SYDNEY (Reuters) - Animal rescuers on an Australian island off the south coast say koalas are starving to death as residents cut down trees to prevent bushfires, destroying the animal’s habitat and food source.
Wendy Hendriksen, a rescue shelter worker on Raymond Island just off Victoria state, said the facility was admitting at least one starving koala each week.
“This is affecting koalas all over the state, not only here in Raymond Island,” said Hendriksen, who works on the 770-hectare (1,902-acre) site, home to about 250 koalas and 470 people.
“It’s much more obvious here, because we only have one shelter that gets all the koalas, so we are able to see the problem to a deeper degree.”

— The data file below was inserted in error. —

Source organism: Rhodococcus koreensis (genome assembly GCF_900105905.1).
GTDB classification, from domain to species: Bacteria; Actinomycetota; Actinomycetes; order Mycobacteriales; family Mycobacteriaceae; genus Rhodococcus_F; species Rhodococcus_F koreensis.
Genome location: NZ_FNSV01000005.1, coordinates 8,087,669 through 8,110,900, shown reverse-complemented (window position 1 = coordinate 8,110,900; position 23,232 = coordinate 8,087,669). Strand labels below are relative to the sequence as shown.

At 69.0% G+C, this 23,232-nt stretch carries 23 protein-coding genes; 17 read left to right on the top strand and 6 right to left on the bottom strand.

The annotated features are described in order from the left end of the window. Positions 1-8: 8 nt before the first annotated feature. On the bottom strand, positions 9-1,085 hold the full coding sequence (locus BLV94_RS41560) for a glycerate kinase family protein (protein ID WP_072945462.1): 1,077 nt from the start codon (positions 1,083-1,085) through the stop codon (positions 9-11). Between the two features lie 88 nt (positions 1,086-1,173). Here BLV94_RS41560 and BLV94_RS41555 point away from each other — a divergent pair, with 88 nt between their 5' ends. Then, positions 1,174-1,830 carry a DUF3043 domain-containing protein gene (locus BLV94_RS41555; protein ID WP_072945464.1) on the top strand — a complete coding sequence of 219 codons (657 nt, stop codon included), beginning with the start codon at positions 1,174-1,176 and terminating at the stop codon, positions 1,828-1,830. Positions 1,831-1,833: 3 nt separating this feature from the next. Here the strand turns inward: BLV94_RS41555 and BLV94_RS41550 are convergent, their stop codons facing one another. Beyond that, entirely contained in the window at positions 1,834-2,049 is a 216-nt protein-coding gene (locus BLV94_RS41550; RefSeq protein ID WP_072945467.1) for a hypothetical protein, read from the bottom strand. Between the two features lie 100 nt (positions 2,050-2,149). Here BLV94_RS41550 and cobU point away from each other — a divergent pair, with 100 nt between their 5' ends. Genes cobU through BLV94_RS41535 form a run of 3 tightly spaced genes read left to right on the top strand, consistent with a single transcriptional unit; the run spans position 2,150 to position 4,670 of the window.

Australia is experiencing extremely dry weather, although the most intense drought has struck further north, in the state of New South Wales.
However, in trying to prevent uncontrolled fires, the clearing of land threatens koalas, which mostly survive on a diet of eucalyptus leaves.
Largely found near Australia’s coastline, the marsupials were introduced to places such as Raymond Island to help them survive after European settlers keen to trade their fur shot them almost to extinction.
But introduced populations often outgrow their captive environments and risk starvation if reproduction controls are inadequate, said Valentina Mella, a professor of life and environmental sciences at the University of Sydney.
“Bushfires, particularly in Victoria, have also been terrible for them,” Mella said.
Australian law classifies koalas as a vulnerable species, with fewer than 90,000 left in the wild, perhaps even as few as 43,000, the Australian Koala Foundation estimates.
Reporting by Paulina Duran; Editing by Michael Perry